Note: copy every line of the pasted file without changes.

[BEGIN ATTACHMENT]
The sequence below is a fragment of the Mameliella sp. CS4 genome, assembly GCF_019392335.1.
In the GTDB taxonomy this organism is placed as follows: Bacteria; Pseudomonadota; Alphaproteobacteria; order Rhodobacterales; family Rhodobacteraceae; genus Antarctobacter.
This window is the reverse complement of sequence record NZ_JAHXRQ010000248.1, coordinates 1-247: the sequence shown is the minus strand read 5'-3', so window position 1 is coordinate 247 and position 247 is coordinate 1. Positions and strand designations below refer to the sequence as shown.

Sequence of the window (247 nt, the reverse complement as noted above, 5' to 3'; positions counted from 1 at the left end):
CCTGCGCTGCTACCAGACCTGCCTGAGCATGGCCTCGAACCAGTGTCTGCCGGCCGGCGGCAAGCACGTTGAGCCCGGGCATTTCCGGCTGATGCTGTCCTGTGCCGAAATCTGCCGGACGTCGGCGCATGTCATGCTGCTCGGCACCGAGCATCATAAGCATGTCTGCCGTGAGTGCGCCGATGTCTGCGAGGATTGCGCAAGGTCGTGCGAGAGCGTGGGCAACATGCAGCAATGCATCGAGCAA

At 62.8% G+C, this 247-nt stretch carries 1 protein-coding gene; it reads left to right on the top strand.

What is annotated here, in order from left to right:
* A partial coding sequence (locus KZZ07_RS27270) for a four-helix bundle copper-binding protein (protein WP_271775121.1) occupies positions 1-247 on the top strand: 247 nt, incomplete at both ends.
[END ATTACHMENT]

The sequence below is a fragment of the Mameliella sp. CS4 genome, assembly GCF_019392335.1.
In the GTDB taxonomy this organism is placed as follows: Bacteria; Pseudomonadota; Alphaproteobacteria; order Rhodobacterales; family Rhodobacteraceae; genus Antarctobacter.
This window is the reverse complement of sequence record NZ_JAHXRQ010000248.1, coordinates 1-247: the sequence shown is the minus strand read 5'-3', so window position 1 is coordinate 247 and position 247 is coordinate 1. Positions and strand designations below refer to the sequence as shown.

Sequence of the window (247 nt, the reverse complement as noted above, 5' to 3'; positions counted from 1 at the left end):
CCTGCGCTGCTACCAGACCTGCCTGAGCATGGCCTCGAACCAGTGTCTGCCGGCCGGCGGCAAGCACGTTGAGCCCGGGCATTTCCGGCTGATGCTGTCCTGTGCCGAAATCTGCCGGACGTCGGCGCATGTCATGCTGCTCGGCACCGAGCATCATAAGCATGTCTGCCGTGAGTGCGCCGATGTCTGCGAGGATTGCGCAAGGTCGTGCGAGAGCGTGGGCAACATGCAGCAATGCATCGAGCAA

At 62.8% G+C, this 247-nt stretch carries 1 protein-coding gene; it reads left to right on the top strand.

What is annotated here, in order from left to right:
* A partial coding sequence (locus KZZ07_RS27270) for a four-helix bundle copper-binding protein (protein WP_271775121.1) occupies positions 1-247 on the top strand: 247 nt, incomplete at both ends.